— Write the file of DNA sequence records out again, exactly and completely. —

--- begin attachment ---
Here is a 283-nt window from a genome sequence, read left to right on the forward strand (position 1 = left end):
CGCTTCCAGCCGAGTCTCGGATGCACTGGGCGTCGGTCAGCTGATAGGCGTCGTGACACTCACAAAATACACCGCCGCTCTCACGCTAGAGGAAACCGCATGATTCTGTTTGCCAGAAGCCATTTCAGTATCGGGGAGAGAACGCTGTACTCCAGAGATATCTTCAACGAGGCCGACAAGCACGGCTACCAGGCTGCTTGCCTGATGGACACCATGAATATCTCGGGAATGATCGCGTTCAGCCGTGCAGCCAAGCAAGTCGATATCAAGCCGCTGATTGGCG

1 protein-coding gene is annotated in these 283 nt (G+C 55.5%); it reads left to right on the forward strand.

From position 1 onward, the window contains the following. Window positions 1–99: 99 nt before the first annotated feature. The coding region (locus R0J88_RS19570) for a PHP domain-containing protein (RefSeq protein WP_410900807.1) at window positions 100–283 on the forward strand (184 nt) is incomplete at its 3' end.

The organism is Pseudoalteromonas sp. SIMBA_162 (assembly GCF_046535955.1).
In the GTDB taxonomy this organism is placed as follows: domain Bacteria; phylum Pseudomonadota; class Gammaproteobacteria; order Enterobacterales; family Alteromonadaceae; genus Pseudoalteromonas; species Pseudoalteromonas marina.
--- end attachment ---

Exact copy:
Here is a 283-nt window from a genome sequence, read left to right on the forward strand (position 1 = left end):
CGCTTCCAGCCGAGTCTCGGATGCACTGGGCGTCGGTCAGCTGATAGGCGTCGTGACACTCACAAAATACACCGCCGCTCTCACGCTAGAGGAAACCGCATGATTCTGTTTGCCAGAAGCCATTTCAGTATCGGGGAGAGAACGCTGTACTCCAGAGATATCTTCAACGAGGCCGACAAGCACGGCTACCAGGCTGCTTGCCTGATGGACACCATGAATATCTCGGGAATGATCGCGTTCAGCCGTGCAGCCAAGCAAGTCGATATCAAGCCGCTGATTGGCG

1 protein-coding gene is annotated in these 283 nt (G+C 55.5%); it reads left to right on the forward strand.

From position 1 onward, the window contains the following. Window positions 1–99: 99 nt before the first annotated feature. The coding region (locus R0J88_RS19570) for a PHP domain-containing protein (RefSeq protein WP_410900807.1) at window positions 100–283 on the forward strand (184 nt) is incomplete at its 3' end.

The organism is Pseudoalteromonas sp. SIMBA_162 (assembly GCF_046535955.1).
In the GTDB taxonomy this organism is placed as follows: domain Bacteria; phylum Pseudomonadota; class Gammaproteobacteria; order Enterobacterales; family Alteromonadaceae; genus Pseudoalteromonas; species Pseudoalteromonas marina.